DVD Record Modes – Recording Times For DVDs

Use the DVD record mode that works best for you.

Dvd of blu-ray disk in player

 

Armastas / Getty Images

A common question from owners of DVD recorders, as well as persons considering a DVD recorder purchase, is: How much time can you record on a DVD?

DVD recorders have become very rare as manufacturers have dropped out of the U.S. market. It's not only difficult to find a new DVD recorder, but used DVD recorders may be highly-priced from third-party sources, such as Amazon and eBay. The following information is valid for those that still own and use a DVD recorder or have recently purchased one of the dwindling numbers of new or used units available.  

DVD Disc in player
Armastas/Getty Images

Commercial DVD Time Capacity

To find out how much time you can record on a DVD, let's start with the traditional DVD that you purchase at your local retailer or order online.

The amount of video time that is allocated on a commercial DVD depends on whether the DVD has one or two physical layers.

Using this structure, a commercial DVD can hold up to 133 minutes per layer, which is enough for the vast majority of movie or TV content. However, to extend this capacity further (and still maintain the necessary playback quality and also accommodate any extra features), most commercial DVDs have two layers. Both layers together have a capacity of 266 minutes, which is why a commercial DVD can hold a lot more than two hours of information.

Home Recorded DVD Time Capacity

While commercial DVDs have a set time/layer relationship — in accordance with its own format specifications, recordable DVDs for home use offer more flexibility in how much video time can be recorded onto the disc, but at a price (and we don't mean money).

For those that make, or want to make, DVDs at home, a standard recordable blank DVD for consumer use has a data storage capacity of 4.7GB per layer, which translates to 1 (60 min) or 2 hours (120 min) of video recording time per layer at the highest quality record modes.

Most DVDs used for home recording are single-layer discs.

Below is a listing of DVD recording times using specific record modes. These times are for single layer, single-sided discs. For double-layer, or double-sided discs, multiply each time by two:

  • XP - 1 Hour
  • SP - 2 Hours
  • LP - 4 Hours
  • EP - 6 Hours
  • SLP - 8 Hours
  • SEP - 10 Hours

In addition, some DVD recorders also feature HSP (1.5 hours), LSP (2.5 hours), and ESP (3 hours).

Specific DVD record mode labeling for each DVD recorder brand is explained in both the published specifications (which are usually available online) and the user manual for that specific DVD recorder.

Video Recording Time vs Quality

Just as with VHS VCR recordings, the less recording time you use to fill the disc, the better the quality will be, and a better chance of compatibility for smooth playback on other DVD players.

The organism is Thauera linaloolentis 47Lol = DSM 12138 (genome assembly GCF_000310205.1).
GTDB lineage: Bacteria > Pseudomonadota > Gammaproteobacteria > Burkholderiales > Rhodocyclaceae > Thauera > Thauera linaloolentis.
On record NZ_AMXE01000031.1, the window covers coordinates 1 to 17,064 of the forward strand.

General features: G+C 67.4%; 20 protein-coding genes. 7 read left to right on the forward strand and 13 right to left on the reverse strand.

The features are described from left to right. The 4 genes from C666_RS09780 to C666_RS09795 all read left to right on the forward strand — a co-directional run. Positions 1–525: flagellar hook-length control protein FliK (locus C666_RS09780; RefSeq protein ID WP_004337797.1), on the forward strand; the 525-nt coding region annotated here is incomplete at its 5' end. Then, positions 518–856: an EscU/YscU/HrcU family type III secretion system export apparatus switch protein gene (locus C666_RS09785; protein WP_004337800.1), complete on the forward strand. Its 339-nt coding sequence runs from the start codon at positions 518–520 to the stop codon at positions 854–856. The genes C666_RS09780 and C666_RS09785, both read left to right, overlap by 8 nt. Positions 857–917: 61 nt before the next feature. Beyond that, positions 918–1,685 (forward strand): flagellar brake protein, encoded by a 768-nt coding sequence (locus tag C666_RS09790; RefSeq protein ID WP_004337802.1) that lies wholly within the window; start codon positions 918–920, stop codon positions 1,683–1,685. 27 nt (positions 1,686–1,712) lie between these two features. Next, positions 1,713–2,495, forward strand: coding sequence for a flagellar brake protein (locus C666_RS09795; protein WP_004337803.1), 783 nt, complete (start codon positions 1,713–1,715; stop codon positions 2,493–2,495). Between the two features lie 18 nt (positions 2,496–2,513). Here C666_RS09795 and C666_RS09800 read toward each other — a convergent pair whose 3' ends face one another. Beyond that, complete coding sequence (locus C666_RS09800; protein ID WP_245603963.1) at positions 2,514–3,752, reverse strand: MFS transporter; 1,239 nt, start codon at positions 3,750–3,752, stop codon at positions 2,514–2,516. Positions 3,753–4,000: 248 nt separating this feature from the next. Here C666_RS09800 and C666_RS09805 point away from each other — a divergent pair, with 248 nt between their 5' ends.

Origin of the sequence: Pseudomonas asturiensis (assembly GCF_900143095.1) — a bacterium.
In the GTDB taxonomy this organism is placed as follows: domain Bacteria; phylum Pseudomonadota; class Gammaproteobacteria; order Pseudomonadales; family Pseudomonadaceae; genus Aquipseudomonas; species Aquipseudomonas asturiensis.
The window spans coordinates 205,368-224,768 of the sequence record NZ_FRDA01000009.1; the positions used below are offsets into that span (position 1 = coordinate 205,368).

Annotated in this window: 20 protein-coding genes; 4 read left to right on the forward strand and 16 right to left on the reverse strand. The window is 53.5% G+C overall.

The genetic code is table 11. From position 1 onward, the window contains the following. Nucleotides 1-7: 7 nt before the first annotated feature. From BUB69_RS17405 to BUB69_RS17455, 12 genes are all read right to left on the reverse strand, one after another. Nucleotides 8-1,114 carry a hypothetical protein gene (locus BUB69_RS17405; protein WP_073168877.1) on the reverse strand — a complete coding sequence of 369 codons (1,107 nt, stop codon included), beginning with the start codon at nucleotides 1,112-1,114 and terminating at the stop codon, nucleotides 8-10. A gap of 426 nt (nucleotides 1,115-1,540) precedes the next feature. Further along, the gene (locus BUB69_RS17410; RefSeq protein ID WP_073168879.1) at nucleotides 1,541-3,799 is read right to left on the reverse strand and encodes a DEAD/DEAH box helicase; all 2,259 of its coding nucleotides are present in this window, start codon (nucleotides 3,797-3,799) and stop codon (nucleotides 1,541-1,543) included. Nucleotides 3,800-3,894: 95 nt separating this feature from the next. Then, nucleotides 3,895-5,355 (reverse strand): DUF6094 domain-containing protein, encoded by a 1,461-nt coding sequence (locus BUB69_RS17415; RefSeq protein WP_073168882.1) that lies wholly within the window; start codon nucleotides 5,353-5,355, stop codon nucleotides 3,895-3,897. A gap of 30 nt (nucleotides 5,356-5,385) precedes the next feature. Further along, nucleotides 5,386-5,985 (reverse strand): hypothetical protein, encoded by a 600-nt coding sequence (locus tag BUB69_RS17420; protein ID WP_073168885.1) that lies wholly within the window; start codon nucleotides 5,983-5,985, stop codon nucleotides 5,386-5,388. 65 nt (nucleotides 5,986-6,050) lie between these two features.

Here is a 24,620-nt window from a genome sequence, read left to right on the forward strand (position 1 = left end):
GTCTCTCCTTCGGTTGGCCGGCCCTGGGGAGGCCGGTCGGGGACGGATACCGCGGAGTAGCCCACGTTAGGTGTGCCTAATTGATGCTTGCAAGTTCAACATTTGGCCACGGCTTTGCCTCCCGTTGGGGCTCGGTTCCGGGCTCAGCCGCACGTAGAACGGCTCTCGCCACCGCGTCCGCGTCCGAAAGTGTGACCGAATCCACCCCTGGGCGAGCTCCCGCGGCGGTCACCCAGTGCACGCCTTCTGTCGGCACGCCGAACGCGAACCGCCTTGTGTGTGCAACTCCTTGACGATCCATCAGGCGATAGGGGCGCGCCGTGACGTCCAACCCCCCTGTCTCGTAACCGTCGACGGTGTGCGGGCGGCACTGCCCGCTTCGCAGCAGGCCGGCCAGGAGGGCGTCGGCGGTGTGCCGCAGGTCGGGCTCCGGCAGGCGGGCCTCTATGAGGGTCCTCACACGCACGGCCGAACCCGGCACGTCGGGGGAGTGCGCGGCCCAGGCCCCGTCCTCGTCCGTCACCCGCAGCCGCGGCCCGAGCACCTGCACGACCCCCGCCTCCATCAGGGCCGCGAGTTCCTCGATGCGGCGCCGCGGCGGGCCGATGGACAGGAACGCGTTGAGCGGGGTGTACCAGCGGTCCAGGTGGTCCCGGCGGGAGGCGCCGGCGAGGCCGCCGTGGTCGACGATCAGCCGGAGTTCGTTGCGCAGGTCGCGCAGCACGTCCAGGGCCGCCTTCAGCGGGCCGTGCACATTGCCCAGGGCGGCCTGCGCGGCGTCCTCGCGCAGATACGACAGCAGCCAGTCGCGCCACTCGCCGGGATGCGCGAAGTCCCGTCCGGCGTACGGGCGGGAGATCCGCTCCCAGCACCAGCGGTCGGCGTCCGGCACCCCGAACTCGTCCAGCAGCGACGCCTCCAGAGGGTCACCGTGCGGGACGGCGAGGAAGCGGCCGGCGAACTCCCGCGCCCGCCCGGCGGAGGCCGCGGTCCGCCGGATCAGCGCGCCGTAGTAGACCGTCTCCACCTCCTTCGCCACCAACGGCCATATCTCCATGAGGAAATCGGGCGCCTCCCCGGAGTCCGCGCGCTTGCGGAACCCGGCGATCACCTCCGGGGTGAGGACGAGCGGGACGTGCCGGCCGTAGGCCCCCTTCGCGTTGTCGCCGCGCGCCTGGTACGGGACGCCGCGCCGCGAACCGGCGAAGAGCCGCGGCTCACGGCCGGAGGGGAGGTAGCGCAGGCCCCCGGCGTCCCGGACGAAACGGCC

• XP, HSP, SP are the most compatible and provide what is considered standard DVD quality (depending on the quality of the source material)
  • LSP and LP would be the next best choice — which should still be compatible with playback on most DVD players at fair quality — you may experience some minor stalls or skips.

The remaining record modes should be avoided, if possible, as the video compression needed to place more time on a disc will result in many more digital artifacts and affect playback compatibility on other DVD players.

You may find that the disc will freeze, skip, or when playing, exhibit unwanted artifacts, such as macroblocking and pixelation. All this results in DVD playback video quality that would be very poor at the least, and unwatchable at the worst — about the same or worse than the VHS EP/SLP modes.

Record Modes Not Record Speeds

When referencing how much video time can be recorded on a DVD, we are not talking about recording speeds, but recording modes.

What this means is that even though you can switch from mode to mode — the disc already has a locked rotation speed pattern (Constant Linear Velocity) for DVD recording and playback (unlike videotape in which you change the speed of the tape get more video time).

What happens when you increase the amount of video recording time on a DVD, you are not changing the rotation speed of the disc, but compressing the video. This results in the discarding of more and more video information as you desire to get more video time on the disc. As mentioned above, this results in poorer recording/playback quality as you move from the 2hr to 10hr record modes.

Another issue that confuses consumers regarding how much time you can fit on a DVD, involves "Disk Writing Speed", which has nothing to do DVD Record Modes, but is how fast you can copy video or data onto a DVD from another Disc or hard drive.